An identical line of reasoning could be applied to people of different pigmentations. There is nothing to separate whites from blacks or any other pigmentation. There is nothing unifying whites together that would exclude blacks from that unity and there is nothing unifying blacks together that would exclude whites from that unity. I truly find it frustrating to hear people of a particular pigmentation referring to each other as “brother” by virtue of their pigmentation. That seems to play into the racist paradigm. Followers of Christ are unified and these distinctions do not matter anymore. I am persuaded, as should you be, for the reasoning is identical, that if Paul were writing to a modern racist, he would say, “There is neither white, nor black, for we are all one in Christ Jesus.” The biblical case against racism is that Paul thought that our ethnicity was not what unified us. What unifies us is that we share the faith of Abraham – faith in Jesus Christ. That unifies us and other distinctions fade into irrelevancy.

The old prophecies foresaw a unification of all nations. There is certainly an undeniable element of nationalistic pride throughout the Old Testament. The ethnic Jews were God’s people, in a covenantal relationship with God. But that is not to say that God hated the people of the other nations. People were not thought of as subhuman parasites (though extra-biblical sources sometimes make this sort of assertion). Rather, the Old Testament posits that there will be a unification of all nations. As Isaiah 49:6 says, “It is too small a thing that You should be My Servant to raise up the tribes of Jacob and to restore the preserved ones of Israel; I will also make you a light of the nations, so that my salvation may reach to the end of the earth.” (This is one of the most significant fulfilled prophecies in the Bible. For just look around the world. All nations have come to believe in the God of Israel.)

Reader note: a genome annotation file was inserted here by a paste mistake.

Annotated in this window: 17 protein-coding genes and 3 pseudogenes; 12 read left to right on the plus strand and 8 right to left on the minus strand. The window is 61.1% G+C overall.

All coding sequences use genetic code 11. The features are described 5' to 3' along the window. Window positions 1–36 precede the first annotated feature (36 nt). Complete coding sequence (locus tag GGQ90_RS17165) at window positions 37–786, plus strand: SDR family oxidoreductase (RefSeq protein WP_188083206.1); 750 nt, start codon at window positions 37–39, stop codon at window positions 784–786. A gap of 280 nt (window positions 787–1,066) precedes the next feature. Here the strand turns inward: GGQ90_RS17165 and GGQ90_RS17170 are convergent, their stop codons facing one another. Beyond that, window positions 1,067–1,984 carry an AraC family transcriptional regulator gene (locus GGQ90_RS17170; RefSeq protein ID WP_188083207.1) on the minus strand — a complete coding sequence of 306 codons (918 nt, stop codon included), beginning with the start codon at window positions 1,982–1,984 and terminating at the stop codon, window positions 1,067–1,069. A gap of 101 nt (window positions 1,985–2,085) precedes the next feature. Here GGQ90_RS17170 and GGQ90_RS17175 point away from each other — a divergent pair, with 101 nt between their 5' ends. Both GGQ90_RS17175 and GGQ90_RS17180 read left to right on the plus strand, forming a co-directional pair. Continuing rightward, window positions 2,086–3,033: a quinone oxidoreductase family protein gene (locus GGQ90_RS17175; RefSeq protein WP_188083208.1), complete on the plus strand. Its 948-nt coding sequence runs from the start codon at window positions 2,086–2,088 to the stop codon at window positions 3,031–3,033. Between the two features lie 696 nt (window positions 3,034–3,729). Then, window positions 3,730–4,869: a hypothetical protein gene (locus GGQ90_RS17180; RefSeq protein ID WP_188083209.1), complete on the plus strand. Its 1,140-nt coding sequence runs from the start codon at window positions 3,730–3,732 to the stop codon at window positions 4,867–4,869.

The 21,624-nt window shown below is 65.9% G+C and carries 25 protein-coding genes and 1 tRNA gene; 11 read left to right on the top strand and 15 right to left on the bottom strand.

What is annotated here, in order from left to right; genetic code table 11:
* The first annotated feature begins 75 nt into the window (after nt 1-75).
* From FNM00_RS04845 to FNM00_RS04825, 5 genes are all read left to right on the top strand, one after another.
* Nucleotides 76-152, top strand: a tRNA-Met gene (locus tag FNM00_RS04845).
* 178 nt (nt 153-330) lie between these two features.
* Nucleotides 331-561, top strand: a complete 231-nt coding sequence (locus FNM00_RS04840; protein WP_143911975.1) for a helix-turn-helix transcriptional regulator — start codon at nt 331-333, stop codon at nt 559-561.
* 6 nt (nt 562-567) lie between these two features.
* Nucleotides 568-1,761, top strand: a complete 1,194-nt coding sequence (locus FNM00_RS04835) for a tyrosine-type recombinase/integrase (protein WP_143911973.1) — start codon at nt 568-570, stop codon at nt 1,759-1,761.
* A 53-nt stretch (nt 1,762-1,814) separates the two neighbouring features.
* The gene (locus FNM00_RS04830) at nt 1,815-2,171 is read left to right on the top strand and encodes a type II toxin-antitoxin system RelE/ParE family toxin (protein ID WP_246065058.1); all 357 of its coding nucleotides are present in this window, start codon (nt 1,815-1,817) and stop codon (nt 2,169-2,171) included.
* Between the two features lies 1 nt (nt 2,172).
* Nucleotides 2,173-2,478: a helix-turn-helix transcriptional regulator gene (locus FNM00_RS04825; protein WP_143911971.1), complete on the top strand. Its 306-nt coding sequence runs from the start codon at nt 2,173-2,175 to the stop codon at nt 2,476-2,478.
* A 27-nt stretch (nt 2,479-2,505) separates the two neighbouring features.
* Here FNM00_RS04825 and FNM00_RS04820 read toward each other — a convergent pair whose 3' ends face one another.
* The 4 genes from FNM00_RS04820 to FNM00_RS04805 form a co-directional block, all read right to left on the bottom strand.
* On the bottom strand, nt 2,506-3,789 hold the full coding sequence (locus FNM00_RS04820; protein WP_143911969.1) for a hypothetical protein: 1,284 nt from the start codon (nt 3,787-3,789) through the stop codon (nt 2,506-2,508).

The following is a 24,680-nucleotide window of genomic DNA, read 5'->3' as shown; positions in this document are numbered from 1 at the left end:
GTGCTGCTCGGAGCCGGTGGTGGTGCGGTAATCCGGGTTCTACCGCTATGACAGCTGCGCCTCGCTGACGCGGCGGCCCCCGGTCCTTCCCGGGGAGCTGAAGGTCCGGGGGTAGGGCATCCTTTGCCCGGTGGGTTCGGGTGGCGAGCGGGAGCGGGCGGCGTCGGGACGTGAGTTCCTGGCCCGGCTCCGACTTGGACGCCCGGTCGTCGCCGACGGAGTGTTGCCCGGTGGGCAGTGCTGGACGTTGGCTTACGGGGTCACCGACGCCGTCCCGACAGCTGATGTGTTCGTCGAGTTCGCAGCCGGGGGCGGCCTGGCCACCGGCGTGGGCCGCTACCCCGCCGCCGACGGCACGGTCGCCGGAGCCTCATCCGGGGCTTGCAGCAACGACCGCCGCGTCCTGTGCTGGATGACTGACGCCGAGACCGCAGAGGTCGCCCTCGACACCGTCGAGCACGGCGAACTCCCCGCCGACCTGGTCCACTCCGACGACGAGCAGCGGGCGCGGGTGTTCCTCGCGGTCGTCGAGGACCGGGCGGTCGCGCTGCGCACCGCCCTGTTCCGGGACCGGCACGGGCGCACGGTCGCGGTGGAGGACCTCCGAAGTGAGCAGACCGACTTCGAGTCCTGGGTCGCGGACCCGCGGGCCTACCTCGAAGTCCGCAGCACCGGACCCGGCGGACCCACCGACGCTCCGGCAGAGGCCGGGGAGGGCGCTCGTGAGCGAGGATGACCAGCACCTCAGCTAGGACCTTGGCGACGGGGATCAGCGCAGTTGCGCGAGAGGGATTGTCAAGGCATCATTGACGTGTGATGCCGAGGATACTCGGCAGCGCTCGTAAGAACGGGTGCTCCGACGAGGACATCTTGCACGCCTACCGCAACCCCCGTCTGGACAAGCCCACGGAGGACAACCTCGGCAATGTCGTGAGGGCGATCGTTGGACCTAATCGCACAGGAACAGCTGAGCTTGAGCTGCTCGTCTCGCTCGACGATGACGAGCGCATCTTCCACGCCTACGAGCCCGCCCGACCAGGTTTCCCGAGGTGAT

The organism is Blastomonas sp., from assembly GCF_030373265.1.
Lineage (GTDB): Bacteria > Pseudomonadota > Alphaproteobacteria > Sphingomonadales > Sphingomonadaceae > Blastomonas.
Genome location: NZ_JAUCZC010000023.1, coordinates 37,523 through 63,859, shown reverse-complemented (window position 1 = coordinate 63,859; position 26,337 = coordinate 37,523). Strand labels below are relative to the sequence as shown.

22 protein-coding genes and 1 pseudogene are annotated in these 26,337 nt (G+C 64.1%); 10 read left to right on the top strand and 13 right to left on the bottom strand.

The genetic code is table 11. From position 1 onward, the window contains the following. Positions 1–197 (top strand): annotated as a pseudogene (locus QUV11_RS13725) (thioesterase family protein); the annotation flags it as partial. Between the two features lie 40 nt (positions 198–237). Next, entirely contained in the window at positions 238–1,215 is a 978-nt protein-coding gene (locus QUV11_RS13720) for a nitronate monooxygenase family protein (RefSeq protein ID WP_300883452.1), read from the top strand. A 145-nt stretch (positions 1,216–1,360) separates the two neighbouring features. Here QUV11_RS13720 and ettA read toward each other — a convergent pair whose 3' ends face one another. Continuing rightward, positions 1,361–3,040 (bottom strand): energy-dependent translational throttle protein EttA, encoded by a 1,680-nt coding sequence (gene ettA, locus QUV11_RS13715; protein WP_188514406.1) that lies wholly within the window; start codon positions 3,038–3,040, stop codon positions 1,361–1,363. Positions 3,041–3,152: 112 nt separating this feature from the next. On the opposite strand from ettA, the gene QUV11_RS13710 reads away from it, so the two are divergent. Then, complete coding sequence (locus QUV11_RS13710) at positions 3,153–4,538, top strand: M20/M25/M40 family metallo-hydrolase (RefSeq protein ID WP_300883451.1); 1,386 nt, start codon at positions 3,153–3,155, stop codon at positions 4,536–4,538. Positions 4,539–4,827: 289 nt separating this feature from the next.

This theme of worldwide unification was resisted by the nationalistic pride of God’s people. The semi-racist inclinations would impose themselves. But God would remind his people of this glorious truth. In the book of Jonah, the prophet is called to preach to the people of Ninevah – Gentiles, outside of the covenant of God. Jonah is resistant, but God’s will swallows him whole. The book of Jonah serves as a refutation of the hypothesis that the Old Testament portrays a tribal deity who cares naught for the rest of the world. The God of Israel cares for the Gentiles. That is why we see Gentiles such as Job, Melchizedek, the people of Ninevah, et cetera. The biblical case against racism is that the old prophecies reveal that God cares for these people. He cares for all nations.